The amazing thing is Applebee's advertises their USDA Select beef. They brag that they serve the worst beef in America. Why? Because they can count on the fact that the average American consumer doesn't know a damn thing about what they eat or what they buy. It's the same principle that allowed Sprint PCS to brag about their crystal clear service ten years ago, and lets Chevron boast about Techron. If we the consumers were smarter, we'd know better... and we wouldn't buy this stuff. But that's marketing for you.

So, back to Ruth's Chris. I went for the second time in my life last week, treating Debby on the occasion of our tenth wedding anniversary (and no, if you forgot to wish us a happy anniversary, don't bother... too late now. We'll accept cash in lieu of your well-wishes, though!). It was obscenely expensive, but on a special occasion like this and with a pretty girl like that, it was worth every penny. The best part was when the waiter brought out one of Debby's anniversary presents, a vintage diamond and opal pendant, out to her on the dessert tray. Or maybe it was when I first sank my teeth into that tender gigantic ribeye. Or maybe it was watching the hostess's look of dismay when I told her that I wouldn't need a wine list.

The first time I visited Ruth's Chris wasn't quite as pleasant as this time, but no less tasty. That was back when I was with the Schwan's Food Company, four or five years ago, when I was their regional manager in charge of the state of Louisiana. I had a fair degree of autonomy in that job, as well as a company car and a corporate charge card. Given my division's sales growth and profitability, if I'd wanted to use that corporate card to eat at expensive places like Ruth's Chris on a regular basis, I probably could have gotten away with it without anyone in corporate batting an eye. Instead, most of my expense reports had names like "Sonic", "Wendy's", and, of course, "Popeye's" on them.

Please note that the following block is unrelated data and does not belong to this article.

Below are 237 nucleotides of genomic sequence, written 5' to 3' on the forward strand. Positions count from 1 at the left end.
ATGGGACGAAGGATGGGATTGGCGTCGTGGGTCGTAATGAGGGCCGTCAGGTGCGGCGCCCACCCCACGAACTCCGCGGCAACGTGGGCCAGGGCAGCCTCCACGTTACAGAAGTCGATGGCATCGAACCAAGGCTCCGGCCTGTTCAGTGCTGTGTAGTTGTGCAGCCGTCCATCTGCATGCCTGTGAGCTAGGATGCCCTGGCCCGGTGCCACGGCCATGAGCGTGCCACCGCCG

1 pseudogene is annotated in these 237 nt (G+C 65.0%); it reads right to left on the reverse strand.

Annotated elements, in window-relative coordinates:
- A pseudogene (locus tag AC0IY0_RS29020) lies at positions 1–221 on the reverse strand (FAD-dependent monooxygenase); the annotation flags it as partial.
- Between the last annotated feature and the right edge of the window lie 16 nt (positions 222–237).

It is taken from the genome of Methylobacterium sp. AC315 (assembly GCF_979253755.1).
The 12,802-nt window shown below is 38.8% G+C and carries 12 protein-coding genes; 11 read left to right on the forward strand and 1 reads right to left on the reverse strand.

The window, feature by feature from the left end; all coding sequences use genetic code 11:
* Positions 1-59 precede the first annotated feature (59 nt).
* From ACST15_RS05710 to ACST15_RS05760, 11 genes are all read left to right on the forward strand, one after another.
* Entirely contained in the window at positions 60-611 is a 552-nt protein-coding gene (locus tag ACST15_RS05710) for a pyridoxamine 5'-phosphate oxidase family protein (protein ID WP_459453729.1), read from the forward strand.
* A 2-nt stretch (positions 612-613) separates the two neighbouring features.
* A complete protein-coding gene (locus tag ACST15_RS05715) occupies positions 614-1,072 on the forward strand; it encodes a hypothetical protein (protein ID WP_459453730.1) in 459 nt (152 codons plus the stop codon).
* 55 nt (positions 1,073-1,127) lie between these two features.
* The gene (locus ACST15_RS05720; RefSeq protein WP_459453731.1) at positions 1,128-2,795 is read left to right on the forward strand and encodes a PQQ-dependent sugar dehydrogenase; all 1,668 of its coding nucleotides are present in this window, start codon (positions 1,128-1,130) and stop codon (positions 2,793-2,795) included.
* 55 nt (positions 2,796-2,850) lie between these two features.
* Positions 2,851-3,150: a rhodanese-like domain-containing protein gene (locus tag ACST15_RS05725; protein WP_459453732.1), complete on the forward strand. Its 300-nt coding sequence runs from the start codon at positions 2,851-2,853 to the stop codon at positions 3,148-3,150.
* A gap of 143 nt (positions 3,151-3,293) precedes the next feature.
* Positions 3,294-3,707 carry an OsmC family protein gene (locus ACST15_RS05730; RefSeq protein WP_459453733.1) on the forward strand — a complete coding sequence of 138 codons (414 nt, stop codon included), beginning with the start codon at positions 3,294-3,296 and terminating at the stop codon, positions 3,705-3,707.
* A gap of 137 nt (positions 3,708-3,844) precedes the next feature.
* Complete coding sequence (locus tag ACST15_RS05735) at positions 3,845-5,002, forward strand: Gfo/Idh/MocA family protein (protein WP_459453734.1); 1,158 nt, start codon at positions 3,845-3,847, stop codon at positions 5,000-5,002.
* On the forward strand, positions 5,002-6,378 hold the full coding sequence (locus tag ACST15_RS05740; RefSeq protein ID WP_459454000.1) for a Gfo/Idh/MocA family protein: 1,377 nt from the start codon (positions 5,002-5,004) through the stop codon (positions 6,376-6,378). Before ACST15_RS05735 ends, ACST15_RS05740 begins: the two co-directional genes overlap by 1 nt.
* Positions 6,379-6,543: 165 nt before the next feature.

In fact, I remember this one time when I turned in my first expense report to my brand new boss. He sent it back to me for corrections, because he couldn't fathom how I could have possibly bought dinner for $2.13 at Sonic. I explained that I wasn't very hungry and Sonic had a good smoothie. I think he was still confused. He told me that he didn't mind if I went to a nicer place for dinner. I replied that sometimes I did, and sometimes I would, but for the most part, I realized that any money I spent on my meals was less money that I could offer to my top sales staff and leadership in bonuses and spiffs. I only ever really ate out at nice restaurants on the company dime when I was taking one of my top managers or employees with me as a reward.

I know a lot of people who take advantage of corporate cards and expense accounts. They live high on the hog while they can because, after all, it's not their money. I've always been uncomfortable about that. Having the power to purchase something on behalf of an organization, even something as small as lunch, gives me a responsibility to spend that money wisely. How much is a steak in my belly worth to the company, compared to the other good uses that money could be put to? Don't we as executive leadership types waste enough money on ourselves, instead of on our people? Shouldn't we put more of that money into the cogs of the business that keep the whole machine running, like front-line sales staff and local operations personnel?

That first time I went to Ruth's Chris, I was with a junior up-and-coming executive who did not agree with my philosophy. He was in town visiting my district overnight, and got a little whiny about wanting to go to Ruth's Chris and have some wine. I refused persistently until he agreed that my division of the company wouldn't pay for any of it - his division would. I still didn't like it, but I obviously had no power over what his branch of the business did. So we went to dinner - I had a small steak and some sweet potatoes. He had a large steak, two sides, dessert, and an awful lot of wine. The bill was astronomical, and it all came out of the general fund of a company that was already losing money.

That night got me thinking about management priorities, which probably contributed to my ending up here at Georgia Tech studying organizational behavior. I'm a big believer in servant leadership - the concept that the leader works to protect and develop his or her employees, serving them just as they serve the leader in return. A lot of managers don't see it that way - they see the benefits of power but none of the responsibilities. This individualistic view is the second biggest thing wrong with America if you ask me... right after our overwhelming emphasis on Hollywood, celebrity, and style over substance.

But that's beside the point. Ruth's Chris is really tasty. You should take someone special there sometime.

And I hope you enjoyed the baby pictures! Kris and Ben say hi.

1 comment:

  1. Glad you're back! Now if only I could tell which baby was which!! :)

    PS What happened to Silverbolt? How did he/she die?